4. PHPDoc – This provides convenient way of writing php code coments

About Javascript Patterns

  • trigger: ifun
    ;(function() {
        'use strict';
        // closure scope
  • trigger: forin
    for (var prop in obj) {
        if (obj.hasOwnProperty(prop)) {
  • trigger: ifor
    for (i = 0, len = arr.length; i & lt; len; i++) {
        // array length is calculated only 1 time and then stored
  • trigger: constructor
    var ConstructorName = (function() {
        'use strict';
        function ConstructorName(arg1, arg2) {
            // enforces new
            if (!(this instanceof ConstructorName)) {
                return new ConstructorName();
            // constructor body
        ConstructorName.prototype.someMethod = function(arg) {
            // method body
        return ConstructorName;
  • trigger: singleton
    var singletonName = (function() {
        'use strict';
        var instance;
        singletonName = function() {
            if (instance) {
                return instance;
            instance = this;
            // your code goes here
        return singletonName;
  • trigger: module
    var moduleName = (function() {
        'use strict';
        var privateVar = '';
        var moduleName = {
            init: {
                // kickoff
        return moduleName;
  • trigger: rmodule
    var revealingModule = (function() {
        'use strict';
        var privateVar = 'foo';
        var publicVar = 'bar';
        function privateFunction() {}
        function publicFunction() {}
        return {
            publicVar: publicVar,
            publicFunction: publicFunction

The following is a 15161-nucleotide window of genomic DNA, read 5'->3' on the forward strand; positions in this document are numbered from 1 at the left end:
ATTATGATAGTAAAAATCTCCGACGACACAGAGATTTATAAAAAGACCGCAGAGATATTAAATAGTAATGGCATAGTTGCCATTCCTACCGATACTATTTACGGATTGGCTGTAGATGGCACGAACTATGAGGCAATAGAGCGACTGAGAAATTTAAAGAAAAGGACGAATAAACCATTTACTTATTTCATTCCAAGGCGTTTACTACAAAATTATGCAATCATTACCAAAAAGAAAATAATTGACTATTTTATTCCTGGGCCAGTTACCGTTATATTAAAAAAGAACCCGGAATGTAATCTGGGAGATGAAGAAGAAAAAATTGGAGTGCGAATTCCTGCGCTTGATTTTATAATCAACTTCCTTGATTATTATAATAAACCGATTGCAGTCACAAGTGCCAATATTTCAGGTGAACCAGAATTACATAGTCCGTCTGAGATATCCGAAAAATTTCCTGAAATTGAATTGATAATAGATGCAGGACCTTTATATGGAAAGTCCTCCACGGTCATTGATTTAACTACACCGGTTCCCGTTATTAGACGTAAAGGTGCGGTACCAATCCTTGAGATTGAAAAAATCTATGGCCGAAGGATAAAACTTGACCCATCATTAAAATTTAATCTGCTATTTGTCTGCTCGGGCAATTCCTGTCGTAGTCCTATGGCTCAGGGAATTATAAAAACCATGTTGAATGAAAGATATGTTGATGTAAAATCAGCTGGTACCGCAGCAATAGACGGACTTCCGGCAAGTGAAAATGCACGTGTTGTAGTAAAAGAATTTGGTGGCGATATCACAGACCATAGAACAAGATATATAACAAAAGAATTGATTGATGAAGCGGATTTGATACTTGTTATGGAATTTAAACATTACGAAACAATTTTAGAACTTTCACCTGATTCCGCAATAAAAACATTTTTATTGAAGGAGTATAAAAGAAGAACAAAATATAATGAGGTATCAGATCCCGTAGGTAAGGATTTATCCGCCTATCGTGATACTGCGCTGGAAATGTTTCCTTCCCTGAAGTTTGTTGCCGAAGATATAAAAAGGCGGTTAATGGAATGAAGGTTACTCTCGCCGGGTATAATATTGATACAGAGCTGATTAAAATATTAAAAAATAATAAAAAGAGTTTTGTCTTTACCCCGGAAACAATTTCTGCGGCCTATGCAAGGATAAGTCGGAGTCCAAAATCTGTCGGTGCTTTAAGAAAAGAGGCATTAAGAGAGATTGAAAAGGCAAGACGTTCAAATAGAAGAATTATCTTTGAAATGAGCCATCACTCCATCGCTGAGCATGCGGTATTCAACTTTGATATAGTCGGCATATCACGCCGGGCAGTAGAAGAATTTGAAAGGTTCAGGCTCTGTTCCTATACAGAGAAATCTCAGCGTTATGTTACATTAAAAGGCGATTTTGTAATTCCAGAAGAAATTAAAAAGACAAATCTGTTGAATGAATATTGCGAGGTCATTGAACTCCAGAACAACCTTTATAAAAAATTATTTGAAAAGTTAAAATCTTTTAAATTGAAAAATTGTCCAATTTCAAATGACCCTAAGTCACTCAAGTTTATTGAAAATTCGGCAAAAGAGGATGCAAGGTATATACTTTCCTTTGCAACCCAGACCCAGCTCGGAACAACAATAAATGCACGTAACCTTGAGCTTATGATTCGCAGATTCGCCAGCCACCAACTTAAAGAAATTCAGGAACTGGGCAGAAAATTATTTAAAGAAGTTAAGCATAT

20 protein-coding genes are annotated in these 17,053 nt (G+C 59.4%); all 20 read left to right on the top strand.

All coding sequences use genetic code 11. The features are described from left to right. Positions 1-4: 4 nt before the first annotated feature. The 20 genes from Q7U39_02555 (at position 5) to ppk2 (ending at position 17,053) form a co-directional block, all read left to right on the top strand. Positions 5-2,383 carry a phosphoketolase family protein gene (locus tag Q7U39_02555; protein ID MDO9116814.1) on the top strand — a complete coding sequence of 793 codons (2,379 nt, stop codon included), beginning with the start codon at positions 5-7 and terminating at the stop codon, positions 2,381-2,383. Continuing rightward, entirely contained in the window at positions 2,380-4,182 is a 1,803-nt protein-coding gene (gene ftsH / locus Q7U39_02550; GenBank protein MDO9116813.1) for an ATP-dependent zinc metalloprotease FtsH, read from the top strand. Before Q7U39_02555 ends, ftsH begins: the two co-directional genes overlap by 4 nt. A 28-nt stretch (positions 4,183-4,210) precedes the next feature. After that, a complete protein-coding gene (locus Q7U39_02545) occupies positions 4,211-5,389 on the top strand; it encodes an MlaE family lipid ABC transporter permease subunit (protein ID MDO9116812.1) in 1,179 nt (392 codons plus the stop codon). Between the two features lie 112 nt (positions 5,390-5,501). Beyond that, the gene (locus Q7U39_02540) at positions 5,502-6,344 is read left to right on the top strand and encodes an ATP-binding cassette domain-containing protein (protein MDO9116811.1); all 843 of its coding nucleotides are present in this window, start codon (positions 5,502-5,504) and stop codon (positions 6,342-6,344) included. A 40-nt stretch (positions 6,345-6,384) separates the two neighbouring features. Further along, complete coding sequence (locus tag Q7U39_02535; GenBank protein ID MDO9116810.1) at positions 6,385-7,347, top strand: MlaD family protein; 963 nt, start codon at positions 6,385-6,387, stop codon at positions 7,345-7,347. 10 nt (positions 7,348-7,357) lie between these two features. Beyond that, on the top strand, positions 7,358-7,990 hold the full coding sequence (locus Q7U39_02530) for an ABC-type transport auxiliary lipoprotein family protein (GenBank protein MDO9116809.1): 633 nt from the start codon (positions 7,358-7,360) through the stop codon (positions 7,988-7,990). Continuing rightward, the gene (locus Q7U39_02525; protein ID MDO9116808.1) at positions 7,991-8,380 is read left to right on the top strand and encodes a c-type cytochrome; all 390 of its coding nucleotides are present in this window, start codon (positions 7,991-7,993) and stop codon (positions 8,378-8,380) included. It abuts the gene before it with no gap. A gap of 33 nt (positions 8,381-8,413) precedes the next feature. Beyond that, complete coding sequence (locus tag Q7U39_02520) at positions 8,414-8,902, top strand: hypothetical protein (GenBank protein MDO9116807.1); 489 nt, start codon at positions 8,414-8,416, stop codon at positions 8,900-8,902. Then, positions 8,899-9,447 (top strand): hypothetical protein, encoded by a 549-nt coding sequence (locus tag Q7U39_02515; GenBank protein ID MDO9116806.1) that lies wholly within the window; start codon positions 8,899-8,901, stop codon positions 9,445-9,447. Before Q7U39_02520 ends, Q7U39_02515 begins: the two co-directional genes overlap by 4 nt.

• trigger: Memoization
    var expensiveFunction = (function() {
        'use strict';
        var funcMemoized = function() {
            var cacheKey = JSON.stringify(;
            var result;
            if (!funcMemoized.cache[cacheKey]) {
                // your expensive computation goes here
                funcMemoized.cache[cacheKey] = result;
            return funcMemoized.cache[cacheKey];
        funcMemoized.cache = {};
        return funcMemoized;
  • trigger: Throttle
    var onResize = (function() {
        'use strict';
        var timeWindow = 200; // time in ms
        var lastExecution = new Date((new Date()).getTime() - timeWindow);
        var onResize = function(args) {
            // your code goes here
        return function() {
            if ((lastExecution.getTime() + timeWindow) & lt; = (new Date()).getTime()) {
                lastExecution = new Date();
                return onResize.apply(this, arguments);
  • trigger: Debounce
    var autocomplete = (function() {
        'use strict';
        var timeWindow = 500; // time in ms
        var timeout;
        var autocomplete = function(arg1, arg2) {
            // your code goes here
        return function() {
            var context = this;
            var args = arguments;
            timeout = setTimeout(function() {
                autocomplete.apply(context, args);
            }, timeWindow);
  • trigger: namespace
    (function(namespace) {
        'use strict';
        // your code goes here
        namespace.method = function() {};
    })(window.namespace = window.namespace || {});